Bloomberg News

Indian Business Leaders Say Anti-Corruption Law Won’t End Graft

October 10, 2011

Oct. 10 (Bloomberg) -- A proposed anti-corruption law pending before India’s parliament won’t end the graft that affects citizens on a daily basis, according to a letter signed by prominent businessmen.

Following nationwide protests in August in support of a fast by an anti-corruption campaigner, the government of Prime Minister Manmohan Singh toughened its proposals. The bill before lawmakers will create a new body with powers to investigate bureaucrats, appoint ombudsmen at the state level and prepare citizens’ charters that would subject ministries to public scrutiny.

The bill is “only one small but critical step in the national task of weeding out the plague of corruption” the letter signed by businessmen including Wipro Ltd. Chairman Azim Premji and the chairman of Housing Development Finance Corp., Deepak Parekh, said. On its own it’s “unlikely to have any significant impact on the day-to-day corruption which is insidious and demeaning.”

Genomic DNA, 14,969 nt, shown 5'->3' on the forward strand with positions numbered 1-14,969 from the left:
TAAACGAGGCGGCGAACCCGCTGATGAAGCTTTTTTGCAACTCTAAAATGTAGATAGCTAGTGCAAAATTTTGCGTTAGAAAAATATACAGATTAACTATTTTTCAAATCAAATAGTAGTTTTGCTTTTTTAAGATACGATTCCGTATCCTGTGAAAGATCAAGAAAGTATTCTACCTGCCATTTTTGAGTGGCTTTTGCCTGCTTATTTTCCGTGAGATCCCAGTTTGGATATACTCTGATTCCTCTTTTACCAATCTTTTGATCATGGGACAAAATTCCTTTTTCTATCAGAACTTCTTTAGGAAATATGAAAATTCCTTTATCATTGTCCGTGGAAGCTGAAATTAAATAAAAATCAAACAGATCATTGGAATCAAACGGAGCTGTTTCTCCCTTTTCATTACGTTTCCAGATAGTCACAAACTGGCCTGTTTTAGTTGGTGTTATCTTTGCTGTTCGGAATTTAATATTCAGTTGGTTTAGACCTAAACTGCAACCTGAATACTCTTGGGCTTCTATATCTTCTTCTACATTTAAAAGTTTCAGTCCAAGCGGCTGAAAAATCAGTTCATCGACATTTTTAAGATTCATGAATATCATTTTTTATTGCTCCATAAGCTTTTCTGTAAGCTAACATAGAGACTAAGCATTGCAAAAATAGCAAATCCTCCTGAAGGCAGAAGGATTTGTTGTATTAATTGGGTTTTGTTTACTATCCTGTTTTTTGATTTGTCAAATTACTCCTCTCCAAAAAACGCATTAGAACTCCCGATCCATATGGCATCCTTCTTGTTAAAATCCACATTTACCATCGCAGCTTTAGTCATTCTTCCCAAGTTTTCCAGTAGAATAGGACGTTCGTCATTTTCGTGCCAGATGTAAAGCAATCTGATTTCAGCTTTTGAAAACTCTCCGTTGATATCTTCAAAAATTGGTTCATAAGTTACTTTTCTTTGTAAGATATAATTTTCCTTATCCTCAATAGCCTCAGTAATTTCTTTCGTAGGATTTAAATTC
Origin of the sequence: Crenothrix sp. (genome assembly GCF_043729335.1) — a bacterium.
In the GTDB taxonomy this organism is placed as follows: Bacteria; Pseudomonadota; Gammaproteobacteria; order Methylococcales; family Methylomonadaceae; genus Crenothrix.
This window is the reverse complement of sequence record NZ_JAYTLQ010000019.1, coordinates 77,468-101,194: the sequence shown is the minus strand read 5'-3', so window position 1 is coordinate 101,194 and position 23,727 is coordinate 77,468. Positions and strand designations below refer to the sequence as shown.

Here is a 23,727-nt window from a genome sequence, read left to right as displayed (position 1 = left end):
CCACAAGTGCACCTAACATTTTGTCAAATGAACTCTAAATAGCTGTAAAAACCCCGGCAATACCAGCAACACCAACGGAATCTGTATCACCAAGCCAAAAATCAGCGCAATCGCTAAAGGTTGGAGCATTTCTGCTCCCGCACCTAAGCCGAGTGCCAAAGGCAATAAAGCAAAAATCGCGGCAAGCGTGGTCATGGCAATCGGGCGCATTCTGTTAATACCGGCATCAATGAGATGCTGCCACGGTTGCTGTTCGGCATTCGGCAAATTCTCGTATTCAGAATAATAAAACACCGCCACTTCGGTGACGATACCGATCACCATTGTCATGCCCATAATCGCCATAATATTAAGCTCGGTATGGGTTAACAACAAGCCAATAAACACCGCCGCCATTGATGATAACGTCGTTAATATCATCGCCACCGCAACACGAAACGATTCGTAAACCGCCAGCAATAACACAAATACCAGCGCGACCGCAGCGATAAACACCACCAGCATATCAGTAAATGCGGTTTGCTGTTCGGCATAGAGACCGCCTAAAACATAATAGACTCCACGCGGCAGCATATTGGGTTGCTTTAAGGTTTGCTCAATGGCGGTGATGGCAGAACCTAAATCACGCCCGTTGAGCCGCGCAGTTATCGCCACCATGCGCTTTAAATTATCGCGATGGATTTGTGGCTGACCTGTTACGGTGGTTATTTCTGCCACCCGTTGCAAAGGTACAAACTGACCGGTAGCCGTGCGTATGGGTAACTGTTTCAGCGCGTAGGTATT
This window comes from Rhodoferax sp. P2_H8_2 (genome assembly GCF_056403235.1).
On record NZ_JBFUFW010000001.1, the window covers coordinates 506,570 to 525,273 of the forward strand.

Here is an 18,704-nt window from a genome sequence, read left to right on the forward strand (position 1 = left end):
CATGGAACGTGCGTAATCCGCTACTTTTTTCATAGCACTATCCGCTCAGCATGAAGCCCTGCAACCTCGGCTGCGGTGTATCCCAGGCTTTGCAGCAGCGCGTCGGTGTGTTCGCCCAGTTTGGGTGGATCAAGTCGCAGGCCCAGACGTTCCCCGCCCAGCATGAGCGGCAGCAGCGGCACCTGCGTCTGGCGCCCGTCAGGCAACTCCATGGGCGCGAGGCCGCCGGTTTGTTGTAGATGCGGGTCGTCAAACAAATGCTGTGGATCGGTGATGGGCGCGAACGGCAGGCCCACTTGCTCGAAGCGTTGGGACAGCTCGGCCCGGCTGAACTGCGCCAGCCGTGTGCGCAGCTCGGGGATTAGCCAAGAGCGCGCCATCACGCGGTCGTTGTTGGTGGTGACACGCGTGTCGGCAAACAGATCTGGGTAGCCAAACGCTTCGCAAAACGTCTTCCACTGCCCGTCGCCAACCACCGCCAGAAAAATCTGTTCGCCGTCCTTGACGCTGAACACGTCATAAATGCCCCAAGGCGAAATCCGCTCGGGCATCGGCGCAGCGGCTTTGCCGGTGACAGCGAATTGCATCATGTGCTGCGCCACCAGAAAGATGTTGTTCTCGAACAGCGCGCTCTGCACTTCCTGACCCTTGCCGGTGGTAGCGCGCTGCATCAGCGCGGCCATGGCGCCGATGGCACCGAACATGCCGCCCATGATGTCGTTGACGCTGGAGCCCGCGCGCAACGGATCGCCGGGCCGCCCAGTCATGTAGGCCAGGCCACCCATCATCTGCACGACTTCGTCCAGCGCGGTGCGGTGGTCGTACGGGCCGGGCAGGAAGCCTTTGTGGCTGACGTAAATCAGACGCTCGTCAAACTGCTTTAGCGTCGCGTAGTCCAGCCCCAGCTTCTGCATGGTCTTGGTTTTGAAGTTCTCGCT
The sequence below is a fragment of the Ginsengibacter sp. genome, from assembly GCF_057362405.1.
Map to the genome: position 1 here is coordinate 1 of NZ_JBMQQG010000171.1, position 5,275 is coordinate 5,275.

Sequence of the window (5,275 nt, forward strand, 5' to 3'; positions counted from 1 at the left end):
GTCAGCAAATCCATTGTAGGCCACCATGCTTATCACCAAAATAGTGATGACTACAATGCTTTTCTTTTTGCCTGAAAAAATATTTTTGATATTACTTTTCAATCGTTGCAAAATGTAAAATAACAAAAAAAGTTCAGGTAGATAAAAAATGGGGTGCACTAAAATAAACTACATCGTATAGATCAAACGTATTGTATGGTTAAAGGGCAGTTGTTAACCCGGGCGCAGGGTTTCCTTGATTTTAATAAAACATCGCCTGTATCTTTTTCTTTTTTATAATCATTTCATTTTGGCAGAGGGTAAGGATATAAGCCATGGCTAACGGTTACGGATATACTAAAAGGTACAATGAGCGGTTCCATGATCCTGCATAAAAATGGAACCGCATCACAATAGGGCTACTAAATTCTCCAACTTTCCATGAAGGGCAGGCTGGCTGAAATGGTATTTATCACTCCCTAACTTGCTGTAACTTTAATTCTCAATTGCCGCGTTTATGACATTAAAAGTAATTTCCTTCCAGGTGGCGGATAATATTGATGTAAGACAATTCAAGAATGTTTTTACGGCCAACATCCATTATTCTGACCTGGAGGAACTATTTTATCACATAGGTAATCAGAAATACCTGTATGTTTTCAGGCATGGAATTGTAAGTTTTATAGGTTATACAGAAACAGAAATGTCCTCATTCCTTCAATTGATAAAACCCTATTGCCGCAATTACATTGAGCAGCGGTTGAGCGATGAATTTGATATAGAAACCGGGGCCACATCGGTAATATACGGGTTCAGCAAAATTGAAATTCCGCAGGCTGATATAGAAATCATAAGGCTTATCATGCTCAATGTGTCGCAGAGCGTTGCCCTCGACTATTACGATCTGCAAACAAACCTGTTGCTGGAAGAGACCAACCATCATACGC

Singh’s administration has been under pressure to tackle corruption since the arrest and jailing of a cabinet minister belonging to a regional ally on charges he conspired to award mobile-phone licenses to ineligible companies during a 2008 sale.

--Editors: Mark Williams, David Merritt

To contact the reporter on this story: Andrew Macaskill in New Delhi at

To contact the editor responsible for this story: Peter Hirschberg at

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